Then a dirk from her bosom she instantly drew
-----
And with one first strike at the pirate so bold
That made him fall back and relinquish his hold

Overlightening that moment was a most dreadful blast
Descended like --- and rent the mainmast
He then from the cabin flew up to the deck
Maddened with rage and his vessel a wreck

Oh the words on his lips they had not scarcely died
When a call from the lookout a sail he espied
He's taken his glass and the ocean did scan
To learn of this vessel and find out her ;plan

It is "Oh hell and fury!" he quick did exclaim
"It is my brother's vessel "Flying Arrow" by name

He called for --- as he shouted so loud
Which raised every pirate in that lawless crowd
But the brave little schooner with terrible force
Kept bravely ahead and would not change her course

At length the Flying Arrow was flown alongside
And the two grappling irons together were tied
And both springing forward within a short space
The two rival brothers they met face to face

Next moment the clash of the weapons did ring
To return his own saybree to it's party to bring (?)
So skilled in the heart (?) and so nobly he played
Till on his own deck this bold pirate he lay

Now William, my brother 't is you I have slain
Unblessed and unhonored you'll sleep in the main
No home, friend or kindred shall riches repay
Let the white foaming billows your winding sheet be


Transcribed by Julia Lane 11/2016


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Subject: RE: Origins: Bill Seymour Bold Seaman pirate ballad
From: Joe Offer
Date: 29 Nov 16 - 05:35 PM

Hi, Julia -
Is this (click) the recording you're working from? How are you getting access to it? Can the rest of us listen to it, too? Collaborative transcriptions are fun, and they work very well on Mudcat.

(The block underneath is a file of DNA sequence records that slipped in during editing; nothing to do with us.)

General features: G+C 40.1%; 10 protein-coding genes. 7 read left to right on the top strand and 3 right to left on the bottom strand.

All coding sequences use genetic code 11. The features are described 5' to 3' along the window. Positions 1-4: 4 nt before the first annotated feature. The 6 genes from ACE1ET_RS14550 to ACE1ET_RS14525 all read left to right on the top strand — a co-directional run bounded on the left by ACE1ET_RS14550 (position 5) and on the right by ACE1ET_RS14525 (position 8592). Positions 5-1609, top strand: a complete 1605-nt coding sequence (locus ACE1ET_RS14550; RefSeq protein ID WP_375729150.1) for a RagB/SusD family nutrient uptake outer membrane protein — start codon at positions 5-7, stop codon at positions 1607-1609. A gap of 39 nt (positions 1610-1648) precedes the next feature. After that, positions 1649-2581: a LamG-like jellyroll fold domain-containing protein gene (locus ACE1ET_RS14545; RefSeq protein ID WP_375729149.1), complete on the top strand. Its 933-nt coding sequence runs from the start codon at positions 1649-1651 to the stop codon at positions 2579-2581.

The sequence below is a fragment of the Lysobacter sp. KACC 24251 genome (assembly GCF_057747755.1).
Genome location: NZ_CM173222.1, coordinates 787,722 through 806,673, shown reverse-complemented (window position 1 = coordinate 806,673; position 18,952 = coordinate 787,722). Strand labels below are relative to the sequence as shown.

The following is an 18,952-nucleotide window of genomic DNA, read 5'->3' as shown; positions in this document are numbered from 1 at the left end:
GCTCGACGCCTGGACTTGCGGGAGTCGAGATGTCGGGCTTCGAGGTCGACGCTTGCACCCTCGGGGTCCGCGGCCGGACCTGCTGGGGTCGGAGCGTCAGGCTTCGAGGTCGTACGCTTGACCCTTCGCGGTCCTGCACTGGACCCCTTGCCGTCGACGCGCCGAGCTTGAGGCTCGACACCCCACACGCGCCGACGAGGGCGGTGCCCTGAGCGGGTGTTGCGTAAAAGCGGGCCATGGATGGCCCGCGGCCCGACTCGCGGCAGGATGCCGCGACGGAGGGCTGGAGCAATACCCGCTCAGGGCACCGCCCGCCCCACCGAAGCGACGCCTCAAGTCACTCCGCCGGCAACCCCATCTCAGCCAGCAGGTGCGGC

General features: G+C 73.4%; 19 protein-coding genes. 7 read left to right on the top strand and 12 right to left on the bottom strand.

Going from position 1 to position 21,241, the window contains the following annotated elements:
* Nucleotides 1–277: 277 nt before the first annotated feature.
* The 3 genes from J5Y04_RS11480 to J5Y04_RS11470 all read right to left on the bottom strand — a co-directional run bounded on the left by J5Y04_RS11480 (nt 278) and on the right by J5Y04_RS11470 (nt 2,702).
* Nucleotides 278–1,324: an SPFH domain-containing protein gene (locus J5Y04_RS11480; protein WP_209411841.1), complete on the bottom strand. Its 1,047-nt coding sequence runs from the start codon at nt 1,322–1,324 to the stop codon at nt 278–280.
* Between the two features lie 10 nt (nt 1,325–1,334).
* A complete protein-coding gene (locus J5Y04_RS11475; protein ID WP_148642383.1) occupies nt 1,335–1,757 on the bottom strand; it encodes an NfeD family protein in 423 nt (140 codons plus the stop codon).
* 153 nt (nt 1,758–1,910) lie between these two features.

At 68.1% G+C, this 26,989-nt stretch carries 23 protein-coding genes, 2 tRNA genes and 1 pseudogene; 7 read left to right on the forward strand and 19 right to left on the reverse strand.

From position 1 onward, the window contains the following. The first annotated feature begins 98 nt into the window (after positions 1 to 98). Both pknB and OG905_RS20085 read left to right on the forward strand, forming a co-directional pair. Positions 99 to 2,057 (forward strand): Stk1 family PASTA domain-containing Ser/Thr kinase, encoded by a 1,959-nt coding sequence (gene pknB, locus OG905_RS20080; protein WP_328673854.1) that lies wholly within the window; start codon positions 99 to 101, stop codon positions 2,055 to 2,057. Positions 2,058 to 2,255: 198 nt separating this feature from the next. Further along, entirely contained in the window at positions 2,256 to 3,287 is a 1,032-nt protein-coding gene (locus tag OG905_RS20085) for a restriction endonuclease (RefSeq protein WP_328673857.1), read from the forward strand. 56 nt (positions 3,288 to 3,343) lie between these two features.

-Joe-

P.S. If you'd like to join Mudcat, contact me, joe@mudcat.org


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Subject: RE: Origins: Bill Seymour Bold Seaman pirate ballad
From: GUEST,Julia L
Date: 30 Nov 16 - 01:50 PM

Hi Joe-
yes that's the one. But it's not the transcription I'm concerned about, it's the origin of the song. It's quite and epic, but I haven't found a proper predecessor. It has aspects of Bold Pirate Manan, but the brothers motif is intriguing as is the girl defending herself.

Any ideas where it came from?

best- J

BTW what are the benefits of joining?


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Subject: RE: Origins: Bill Seymour Bold Seaman pirate ballad
From: Joe Offer
Date: 30 Nov 16 - 02:28 PM

Hi, Julia-

Mudcat membership is not required for posting in the music section, although it is required in the non-music (BS) section. Membership gives your posts a verified identity, and gives you personal messaging and access to a few features. If you don't post regularly, it won't be of much value to you.

The 1940 U.S. Census shows Alonzo Lewis lived in York, Maine, and was 66 at the time - so he was born in 1874 or so. Wikipedia says that the poet Alonzo Lewis (1794-1861) lived in Lynn, Massachusetts. He had six children, including a son named Alonzo who was born in 1822. I'm guessing that the singer is Alonzo III (or more) - and it's clear he has poetry (click) in his family.

To me, the song sounds very local. I'm guessing that Bill Seymour and his brother Warren were real people, likely from the York area.